July 20, 2017 / 4:13 PM / a month ago

Greece explores market return after three years' exile under lenders' watch

A Greek flag flutters in front of the ancient Parthenon temple atop the Acropolis hill archaeological site in Athens, Greece, June 26, 2015.Marko Djurica/File Photo

ATHENS (Reuters) - Greece said on Thursday it will strive to ensure a seamless access to debt markets when its bailout program ends next year, as speculation grew that its first bond market foray in three years was imminent.

Greece's European creditors are keen for it to develop a strategy to gradually regain market access so that when the present financing facility, worth up to 86 billion euros, expires it will be able to stand on its own feet.

Athens has hired six banks to help arrange an issue, Thomson Reuters market news and data service IFR reported on Wednesday..

But a government spokesman was circumspect about the timing, caution echoed later by European Central Bank president Mario Draghi, who said any new issuance program should be part of broader financing plans.

"We are closely monitoring developments in bond markets... and when we consider the time is right we will take the first step toward the markets," spokesman Dimitris Tzanakopoulos told journalists.

Draghi said on Thursday that it was up to Greece to decide whether to tap the market again, but this should be part of wider plans..

"Issuance activity should be part of an overall strategy where you have the completion of the third (bailout) program, and also the return to the market should be in a lasting way," he told a Frankfurt news conference after the ECB held interest rates at record lows.

The International Monetary Fund, which has misgivings about the long-term sustainability of Greece's debt, was expected later on Thursday to discuss its participation in the present bailout, currently shouldered exclusively by European institutions.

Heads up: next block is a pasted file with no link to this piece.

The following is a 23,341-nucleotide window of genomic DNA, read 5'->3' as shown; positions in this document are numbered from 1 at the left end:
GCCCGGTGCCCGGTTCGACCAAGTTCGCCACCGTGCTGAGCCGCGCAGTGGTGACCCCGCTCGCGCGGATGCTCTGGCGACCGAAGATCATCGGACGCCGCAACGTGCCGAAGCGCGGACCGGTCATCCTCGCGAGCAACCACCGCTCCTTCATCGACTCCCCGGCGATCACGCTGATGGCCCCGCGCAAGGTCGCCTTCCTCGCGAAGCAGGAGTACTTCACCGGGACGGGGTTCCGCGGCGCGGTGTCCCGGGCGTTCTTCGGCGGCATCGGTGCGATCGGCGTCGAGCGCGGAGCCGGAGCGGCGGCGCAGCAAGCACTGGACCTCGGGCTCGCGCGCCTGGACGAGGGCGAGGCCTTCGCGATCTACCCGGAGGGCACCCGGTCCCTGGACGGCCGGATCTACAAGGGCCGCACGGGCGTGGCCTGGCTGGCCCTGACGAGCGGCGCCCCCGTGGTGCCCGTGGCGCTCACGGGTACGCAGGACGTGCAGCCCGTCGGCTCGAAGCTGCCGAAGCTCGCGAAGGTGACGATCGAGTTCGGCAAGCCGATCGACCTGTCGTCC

The IMF has said it would join the bailout, offering a standby arrangement of less than $2 billion. But it wants further clarity from the European creditors about what debt relief they can offer Greece, which has a debt-to-GDP ratio of 180 percent.

European nations believe an incremental return to the markets would also assist Greece in building up a cash buffer in the months after the bailout expires in August 2018.

But there is concern about potential Greek backtracking that could lead to an extension of financial support and continued monitoring of Greece's reforms.

Tzanakopoulos said any market return would need to ensure Greece could fully return to markets when the bailout, its third since 2010, ends.

Tzanakopoulos said bond yields - which have been falling since the country cleared a bailout review on June 15 - were not the only factor.

"The decision of the government is related to ...a comprehensive strategy and preparation to ensure that in August 2018 we will have regained market access."

"That strategy will define the timing of any (market) debut," he said.

According to sources, Greece has been considering swapping a five-year bond issued in 2014 with a new five-year bond, and possibly raising a small amount over and above the same issue. A bond swap would not incrementally increase Greece's debt load.

One source said that Greece has mandated Bank of America Merrill Lynch, BNP Paribas, Citigroup, Deutsche Bank, Goldman Sachs and HSBC for a five-year trade..

The source added that the deal could arrive as soon as next week, but the timing remained uncertain as the sovereign awaits a signoff by its official creditor.

With the exception of two bond issues in 2014, Athens has been absent from international bond markets since its debt crisis erupted in 2010.

Additional reporting by Francesco Canepa in Frankfurt; Writing by Michele Kambas; editing by John Stonestreet

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